I was a part of the I M I A work group that developed a written exam. I was a subject matter expert for the early stages of the certification process where we developed the oral exam and made sure that the, the exam was rigorous and ensured that it meant industry standards. And for my efforts, I was elected the first chair of the National Board of Certification for Medical Interpreters. Now, that was back in 2010 and since then, thousands of interpreters have become certified all across the nation. Kudos to them. Now. This is what Met has done to move the profession forward. Here's what you can do. I encourage you to lobby your state representative and your state senators to include Medicaid reimbursement of medical interpreting services in their next budget. I also encourage you to lobby your congressman and your state, your senator on the federal level to include Medicare reimbursement of medical interpreting services in their next budget.

Dr. Nelva Lee (09:49):

Also, lobby your healthcare administrator and CEO of the facility that you work at, ensuring that they have certification as a minimum requirement for entry level medical interpreters. And lastly, make sure that you, yourself and those in your sphere of influence are all getting certified as well. I believe that you can do that. Why? Because you can be the change that you wish to see in this world. Now the last issue that we're facing in this industry is that of improper educational standards. So medical interpreters are an allied health professional, just like certified nurses assistants, respiratory technicians, medical billers. But what those allied professionals have in common is that their educational requirements are much higher than medical interpreters. So medical interpreters are only required to have 40 hours of training. Certified nurses assistants are required 160 hours of training to include a practicum and they must complete a certification before they can actually work on the floor.

Dr. Nelva Lee (11:02):

Similarly, respiratory technicians, medical billers, they must also complete a minimum usually of associate's degree and a certification before they can work on the floor. In Europe, they're required a hundred hours. Interpreters are required a hundred hours of training before they can work as medical interpreters. But here in the US we're only requiring 40. So this is what METTO has done about it. We no longer offer the 40 hour training. We offer a 60 hour training in keeping with our I my A accreditation. And we only offer this training to those that have three years or more of healthcare experience. Why? Because that healthcare experience gives them exposure to medical terminology. It gives them exposure to healthcare law. So when they layer on medical interpreting standards of practice and protocol, it's not a daunting task. Now for those that don't have that experience, they must take our 160 hour diploma program.

Dr. Nelva Lee (12:09):

Our hundred 60 hour diploma program is very rigorous. It includes medical terminology, healthcare law. It includes medical interpreting standards of practice protocols. It includes 24 hours of live practice sessions to include six hours of an internship. So when students complete our program, our diploma program, they are confident in their abilities. They know that they can work on day one and have the knowledge that they need to be successful as a medical interpreters. They know that they'll be able to pass the certification exam. So this is what MiTio is doing for the industry. Here's what you can do. First of all, I want you to lobby the CCH I and the cmi. These are the certification bodies for medical interpreters. I want you to ask them to raise their minimum standards from 40 hours to 160 hours of educational requirements. For those that are going to sit for the certification exam, go back to that CEO and healthcare administrator and have them increase the certification, uh, requirements, the entry level requirements for their medical interpreters upon higher to 160 hours.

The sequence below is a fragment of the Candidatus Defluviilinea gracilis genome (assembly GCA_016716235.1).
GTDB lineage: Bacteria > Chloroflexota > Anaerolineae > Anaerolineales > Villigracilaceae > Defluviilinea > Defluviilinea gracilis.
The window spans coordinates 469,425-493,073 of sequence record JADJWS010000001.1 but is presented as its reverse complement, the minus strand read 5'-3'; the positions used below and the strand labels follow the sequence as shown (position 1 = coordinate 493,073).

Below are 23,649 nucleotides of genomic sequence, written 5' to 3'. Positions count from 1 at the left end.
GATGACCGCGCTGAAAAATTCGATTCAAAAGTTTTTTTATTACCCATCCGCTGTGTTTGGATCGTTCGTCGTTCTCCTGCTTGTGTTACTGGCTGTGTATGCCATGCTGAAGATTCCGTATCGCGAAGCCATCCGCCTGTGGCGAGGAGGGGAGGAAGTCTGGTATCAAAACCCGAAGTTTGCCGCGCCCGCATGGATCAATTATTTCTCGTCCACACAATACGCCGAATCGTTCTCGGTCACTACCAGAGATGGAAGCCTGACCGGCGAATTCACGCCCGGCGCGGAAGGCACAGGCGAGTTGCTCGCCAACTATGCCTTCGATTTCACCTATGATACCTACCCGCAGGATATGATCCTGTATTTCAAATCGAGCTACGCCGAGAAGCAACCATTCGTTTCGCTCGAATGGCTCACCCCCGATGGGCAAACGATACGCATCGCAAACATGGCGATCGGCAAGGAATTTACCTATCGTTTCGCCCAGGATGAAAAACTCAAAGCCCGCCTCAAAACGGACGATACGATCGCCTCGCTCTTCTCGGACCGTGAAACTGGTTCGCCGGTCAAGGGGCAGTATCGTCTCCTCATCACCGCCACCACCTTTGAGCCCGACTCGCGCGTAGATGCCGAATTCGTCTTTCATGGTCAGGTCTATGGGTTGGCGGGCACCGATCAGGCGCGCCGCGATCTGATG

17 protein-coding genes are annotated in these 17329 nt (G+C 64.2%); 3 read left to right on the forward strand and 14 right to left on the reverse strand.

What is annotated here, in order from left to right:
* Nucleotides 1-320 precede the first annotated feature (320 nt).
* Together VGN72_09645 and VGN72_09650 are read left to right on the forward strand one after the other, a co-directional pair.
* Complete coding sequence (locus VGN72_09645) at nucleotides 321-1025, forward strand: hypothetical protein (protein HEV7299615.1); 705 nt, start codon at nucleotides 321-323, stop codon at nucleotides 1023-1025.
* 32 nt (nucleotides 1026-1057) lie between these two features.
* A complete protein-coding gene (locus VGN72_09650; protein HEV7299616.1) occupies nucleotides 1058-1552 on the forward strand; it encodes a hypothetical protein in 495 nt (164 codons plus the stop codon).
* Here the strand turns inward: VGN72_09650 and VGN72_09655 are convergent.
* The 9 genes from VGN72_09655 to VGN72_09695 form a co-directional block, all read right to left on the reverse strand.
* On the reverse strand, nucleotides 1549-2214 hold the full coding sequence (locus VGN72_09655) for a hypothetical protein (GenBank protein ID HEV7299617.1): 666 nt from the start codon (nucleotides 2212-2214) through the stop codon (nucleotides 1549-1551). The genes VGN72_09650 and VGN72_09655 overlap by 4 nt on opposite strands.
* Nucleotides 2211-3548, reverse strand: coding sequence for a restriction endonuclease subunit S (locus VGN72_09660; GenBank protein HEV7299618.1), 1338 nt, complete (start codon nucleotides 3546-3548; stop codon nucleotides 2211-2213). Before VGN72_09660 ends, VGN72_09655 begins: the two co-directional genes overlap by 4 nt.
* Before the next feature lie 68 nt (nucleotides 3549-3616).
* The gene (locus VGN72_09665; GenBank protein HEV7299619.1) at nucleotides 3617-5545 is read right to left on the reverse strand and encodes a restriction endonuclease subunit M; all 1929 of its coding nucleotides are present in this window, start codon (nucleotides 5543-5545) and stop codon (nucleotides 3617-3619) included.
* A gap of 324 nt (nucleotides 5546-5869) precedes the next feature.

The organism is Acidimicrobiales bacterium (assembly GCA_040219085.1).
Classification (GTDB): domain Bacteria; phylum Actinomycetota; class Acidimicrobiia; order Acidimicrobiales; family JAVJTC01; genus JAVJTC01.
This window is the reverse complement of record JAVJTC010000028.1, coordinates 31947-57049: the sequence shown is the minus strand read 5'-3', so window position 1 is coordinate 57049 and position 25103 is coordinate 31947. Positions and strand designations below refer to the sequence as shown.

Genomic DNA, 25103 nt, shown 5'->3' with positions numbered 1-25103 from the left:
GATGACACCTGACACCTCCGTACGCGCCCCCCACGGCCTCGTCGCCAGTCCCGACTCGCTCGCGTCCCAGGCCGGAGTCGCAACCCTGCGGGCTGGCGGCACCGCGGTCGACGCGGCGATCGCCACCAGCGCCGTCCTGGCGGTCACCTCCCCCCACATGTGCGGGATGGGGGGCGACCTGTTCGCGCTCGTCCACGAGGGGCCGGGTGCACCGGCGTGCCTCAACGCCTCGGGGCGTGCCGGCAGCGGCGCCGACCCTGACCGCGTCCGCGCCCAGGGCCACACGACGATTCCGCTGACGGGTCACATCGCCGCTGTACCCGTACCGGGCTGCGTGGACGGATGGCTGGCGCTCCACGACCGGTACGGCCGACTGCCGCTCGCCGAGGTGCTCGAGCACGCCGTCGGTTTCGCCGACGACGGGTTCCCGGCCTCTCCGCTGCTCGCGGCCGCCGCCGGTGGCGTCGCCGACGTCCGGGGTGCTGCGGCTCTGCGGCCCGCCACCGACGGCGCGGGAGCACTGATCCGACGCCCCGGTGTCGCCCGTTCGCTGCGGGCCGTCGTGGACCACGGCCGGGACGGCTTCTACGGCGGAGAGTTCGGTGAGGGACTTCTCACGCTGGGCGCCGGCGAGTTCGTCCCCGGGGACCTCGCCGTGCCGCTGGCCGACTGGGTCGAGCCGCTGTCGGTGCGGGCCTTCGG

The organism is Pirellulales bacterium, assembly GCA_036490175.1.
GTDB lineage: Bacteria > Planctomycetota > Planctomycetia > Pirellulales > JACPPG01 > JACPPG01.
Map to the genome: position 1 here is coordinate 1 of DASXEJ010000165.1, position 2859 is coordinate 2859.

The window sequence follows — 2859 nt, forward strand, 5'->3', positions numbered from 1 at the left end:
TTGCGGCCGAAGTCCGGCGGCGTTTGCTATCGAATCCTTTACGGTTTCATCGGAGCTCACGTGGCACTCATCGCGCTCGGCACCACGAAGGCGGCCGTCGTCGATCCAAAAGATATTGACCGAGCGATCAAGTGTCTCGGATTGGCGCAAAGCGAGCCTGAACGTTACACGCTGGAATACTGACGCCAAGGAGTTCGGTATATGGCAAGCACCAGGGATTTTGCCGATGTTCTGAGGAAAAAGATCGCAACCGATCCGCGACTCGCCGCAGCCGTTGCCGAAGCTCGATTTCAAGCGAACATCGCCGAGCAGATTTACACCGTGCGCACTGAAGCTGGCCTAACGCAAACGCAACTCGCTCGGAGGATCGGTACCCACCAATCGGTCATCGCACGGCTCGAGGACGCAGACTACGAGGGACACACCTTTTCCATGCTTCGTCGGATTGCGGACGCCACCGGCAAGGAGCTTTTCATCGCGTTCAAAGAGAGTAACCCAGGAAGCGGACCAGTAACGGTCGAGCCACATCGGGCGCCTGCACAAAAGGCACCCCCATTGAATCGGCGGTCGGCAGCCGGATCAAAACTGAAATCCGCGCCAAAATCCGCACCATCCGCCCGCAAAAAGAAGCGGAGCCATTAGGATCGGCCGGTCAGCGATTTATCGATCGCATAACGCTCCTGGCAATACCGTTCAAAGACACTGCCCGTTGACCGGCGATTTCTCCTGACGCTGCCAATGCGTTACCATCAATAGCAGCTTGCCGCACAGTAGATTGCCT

Dr. Nelva Lee (13:32):

And make sure that you, yourself and those in your sphere of influence are doing the same. Increasing your educational requirements. You can do this because you can be the change that you wish to see in this world. See, one of my favorite quotes is that obstacles are nothing but opportunities brilliantly disguised as insurmountable barriers. I truly believe that whatever obstacle we face, whatever trauma or trouble that's in our way, that we can take it, crush it and use it as fuel to propel us forward. Each and every one of us has within us the ability to do this. It's all about a change in our perspective. See, I talked earlier about the abuse and instability that I face as a child. Well, I took that sexual abuse and allowed it to teach me true forgiveness. The emotional abuse. It allowed me to discern between truth and lies and that instability that I talked about that I had as a child.

Dr. Nelva Lee (14:42):

Well it's made me a very resilient person. It's allowed me to be able to pivot very quickly when a situation arises. It's made me the person that I am today. See, I'm going to tell you a story. So we were, when I was at Grady, I was on an elevator and on pops up in the VP of it. And uh, I was bragging of a little bit about the successes of our interpreting services department. And he asked me this question. He said, Why don't these people just learn English? Why, uh, do we have to offer them medical interpreting services? They live here in the us. Why don't they just learn English? And I remember thinking, that is such an ignorant question to ask. So I went straight to the CEO and told him about it. And I can assure you that that was the last time that question was uttered.

Dr. Nelva Lee (15:40):

And I tell you this story because I believe that each and every one of us, if we are truly passionate about something, we're not going to let anything, any obstacles stand in our way in order to accomplish the goal that we set before us. You have the ability to do that. Every single one of us has that. Cindy wrote, who is a leader in the medical interpreting community challenges just last year at a conference. And she said, What is one thing that you can do today to advance the profession forward, to move the profession forward? Well, I have given you several things that you can do today. The first lobby, your state representative and your senator on the state level to include Medicaid reimbursement for medical interpreting services. Second lobby, your congressman and the your senator at the federal government level to include Medicare reimbursement for medical interpreting services in their next budget.

Dr. Nelva Lee (16:45):

I want you to also lobby your CEO or your healthcare administrator or the owner of the healthcare facility that you're currently working at, and ensure that they are including minimum standards for their hires. Okay? Make sure that they're no longer using ad hoc interpreters or family members or children or Google translate to interpret, but that they're in fact hiring people with 40 hours of training and that are qualified for the languages that they're speaking, that they're interpreting in. I also want you to lobby cch, h i and CMI to increase the educational requirements for the certification. For those sitting. For certification. It's 160 hours versus the 40 hours. And lastly, I want you and your friends to do the same. I want you to increase your educational standards, obtain certification, and no longer interpret for your family and friends. I believe that you can do that. Why? Because you can be the change that you wish to see in this world. I believe in you. Thank you.